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So I started out shadowing this doctor and now I volunteer for him and take patient vitals (height,weight, bp), as well as take patient history and review patient medication. I am applying to medical school next year so I just wanted to know if any of these things are illegal/frowned up/unethical. Let me know what you guys think!!! Thanks in advance

I want more information, but i’m pretty sure that’s all fine. Vitals are fine. Can you elaborate on what you do regarding meds and patient history?

Are you in an office or shadowing in a hospital?
 
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Jg4001

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Do you even know how to take a proper patient history? How do you "review" prescriptions when you have no graduate training in pharmacology? This all sounds strange to me and unethical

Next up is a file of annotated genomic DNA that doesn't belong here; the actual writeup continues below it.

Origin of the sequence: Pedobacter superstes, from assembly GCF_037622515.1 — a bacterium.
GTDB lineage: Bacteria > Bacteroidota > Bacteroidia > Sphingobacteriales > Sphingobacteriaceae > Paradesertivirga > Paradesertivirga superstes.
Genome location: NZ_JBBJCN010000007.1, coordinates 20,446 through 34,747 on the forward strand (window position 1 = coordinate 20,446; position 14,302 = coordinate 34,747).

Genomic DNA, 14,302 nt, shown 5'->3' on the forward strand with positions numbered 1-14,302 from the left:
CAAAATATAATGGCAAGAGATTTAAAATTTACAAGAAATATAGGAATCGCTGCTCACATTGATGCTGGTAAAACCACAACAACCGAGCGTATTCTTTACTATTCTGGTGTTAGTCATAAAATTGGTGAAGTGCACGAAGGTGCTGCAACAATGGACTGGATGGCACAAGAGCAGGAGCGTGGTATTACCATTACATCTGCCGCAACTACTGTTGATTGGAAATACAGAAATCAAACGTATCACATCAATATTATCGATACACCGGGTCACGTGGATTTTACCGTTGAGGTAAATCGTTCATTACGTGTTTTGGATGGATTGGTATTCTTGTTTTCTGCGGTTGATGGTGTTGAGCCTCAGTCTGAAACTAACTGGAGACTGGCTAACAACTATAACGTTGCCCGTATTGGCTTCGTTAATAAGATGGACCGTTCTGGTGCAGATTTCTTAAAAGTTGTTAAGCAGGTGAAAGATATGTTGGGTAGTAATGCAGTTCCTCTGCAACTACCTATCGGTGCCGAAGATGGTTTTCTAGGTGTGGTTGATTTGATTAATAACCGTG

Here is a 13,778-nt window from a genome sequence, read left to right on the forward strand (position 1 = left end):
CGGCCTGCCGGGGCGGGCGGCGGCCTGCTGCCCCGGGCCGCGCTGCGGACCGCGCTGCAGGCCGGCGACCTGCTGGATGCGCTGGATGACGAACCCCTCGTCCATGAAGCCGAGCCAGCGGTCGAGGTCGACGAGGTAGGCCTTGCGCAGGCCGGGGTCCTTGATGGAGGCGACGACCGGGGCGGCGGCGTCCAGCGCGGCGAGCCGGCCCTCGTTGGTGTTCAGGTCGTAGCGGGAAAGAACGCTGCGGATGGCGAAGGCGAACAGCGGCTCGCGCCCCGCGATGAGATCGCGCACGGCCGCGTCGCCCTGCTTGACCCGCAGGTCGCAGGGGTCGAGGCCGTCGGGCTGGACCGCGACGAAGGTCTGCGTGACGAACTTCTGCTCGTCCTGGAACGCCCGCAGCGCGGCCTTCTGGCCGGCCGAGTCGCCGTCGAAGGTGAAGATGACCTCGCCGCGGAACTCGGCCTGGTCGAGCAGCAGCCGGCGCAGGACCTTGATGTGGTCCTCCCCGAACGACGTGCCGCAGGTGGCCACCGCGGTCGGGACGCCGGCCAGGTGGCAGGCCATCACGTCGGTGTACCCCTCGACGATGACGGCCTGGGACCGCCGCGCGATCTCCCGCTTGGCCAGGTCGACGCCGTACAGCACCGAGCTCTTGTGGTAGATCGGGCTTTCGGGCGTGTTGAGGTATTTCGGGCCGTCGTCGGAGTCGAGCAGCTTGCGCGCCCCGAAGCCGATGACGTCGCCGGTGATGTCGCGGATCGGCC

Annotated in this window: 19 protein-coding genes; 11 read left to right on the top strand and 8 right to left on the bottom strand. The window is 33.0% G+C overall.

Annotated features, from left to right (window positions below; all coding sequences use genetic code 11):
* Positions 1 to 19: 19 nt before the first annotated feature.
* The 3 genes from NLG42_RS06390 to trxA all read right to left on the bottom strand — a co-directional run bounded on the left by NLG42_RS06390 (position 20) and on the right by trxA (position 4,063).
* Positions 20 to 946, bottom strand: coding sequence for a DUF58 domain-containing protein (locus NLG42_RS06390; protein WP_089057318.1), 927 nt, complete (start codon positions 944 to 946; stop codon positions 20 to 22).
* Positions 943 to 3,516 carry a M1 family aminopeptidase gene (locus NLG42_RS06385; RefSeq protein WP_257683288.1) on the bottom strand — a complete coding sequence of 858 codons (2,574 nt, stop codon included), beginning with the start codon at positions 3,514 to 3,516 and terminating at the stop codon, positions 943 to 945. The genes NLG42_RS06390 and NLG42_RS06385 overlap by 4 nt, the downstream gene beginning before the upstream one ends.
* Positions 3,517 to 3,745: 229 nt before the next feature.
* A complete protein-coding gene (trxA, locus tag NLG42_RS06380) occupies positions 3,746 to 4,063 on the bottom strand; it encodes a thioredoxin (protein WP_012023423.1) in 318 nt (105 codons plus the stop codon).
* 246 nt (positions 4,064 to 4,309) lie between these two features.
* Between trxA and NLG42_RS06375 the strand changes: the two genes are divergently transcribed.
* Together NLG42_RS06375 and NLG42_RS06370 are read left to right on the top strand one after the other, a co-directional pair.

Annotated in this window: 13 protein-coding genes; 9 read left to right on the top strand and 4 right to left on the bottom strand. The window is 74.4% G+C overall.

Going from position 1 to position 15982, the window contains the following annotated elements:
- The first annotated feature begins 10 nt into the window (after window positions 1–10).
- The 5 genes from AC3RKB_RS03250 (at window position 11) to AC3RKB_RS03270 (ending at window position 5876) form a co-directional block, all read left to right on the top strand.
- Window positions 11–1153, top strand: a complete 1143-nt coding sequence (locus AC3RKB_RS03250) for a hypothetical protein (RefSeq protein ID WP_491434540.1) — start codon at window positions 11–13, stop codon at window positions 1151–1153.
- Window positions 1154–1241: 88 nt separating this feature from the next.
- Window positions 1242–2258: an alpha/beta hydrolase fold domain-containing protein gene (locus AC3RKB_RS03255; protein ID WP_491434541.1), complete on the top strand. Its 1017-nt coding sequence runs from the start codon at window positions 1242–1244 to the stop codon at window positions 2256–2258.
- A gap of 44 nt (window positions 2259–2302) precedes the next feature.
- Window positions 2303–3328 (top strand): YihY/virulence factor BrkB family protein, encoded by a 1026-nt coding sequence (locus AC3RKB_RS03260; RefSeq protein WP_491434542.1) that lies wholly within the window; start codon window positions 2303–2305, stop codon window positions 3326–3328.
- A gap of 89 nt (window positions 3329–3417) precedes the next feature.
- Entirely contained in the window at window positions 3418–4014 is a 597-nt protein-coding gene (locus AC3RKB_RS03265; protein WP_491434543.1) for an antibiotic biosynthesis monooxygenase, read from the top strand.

Fair point, that is why I am asking. For the review, I just read the patients the list of medications that they are taking and just note if they are still taking it or not and if they are taking any new medications. I just write stuff down and the doctor himself actually reviews the medications and changes things if he needs to.
 

Jg4001

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I want more information, but i’m pretty sure that’s all fine. Vitals are fine. Can you elaborate on what you do regarding meds and patient history?

Are you in an office or shadowing in a hospital?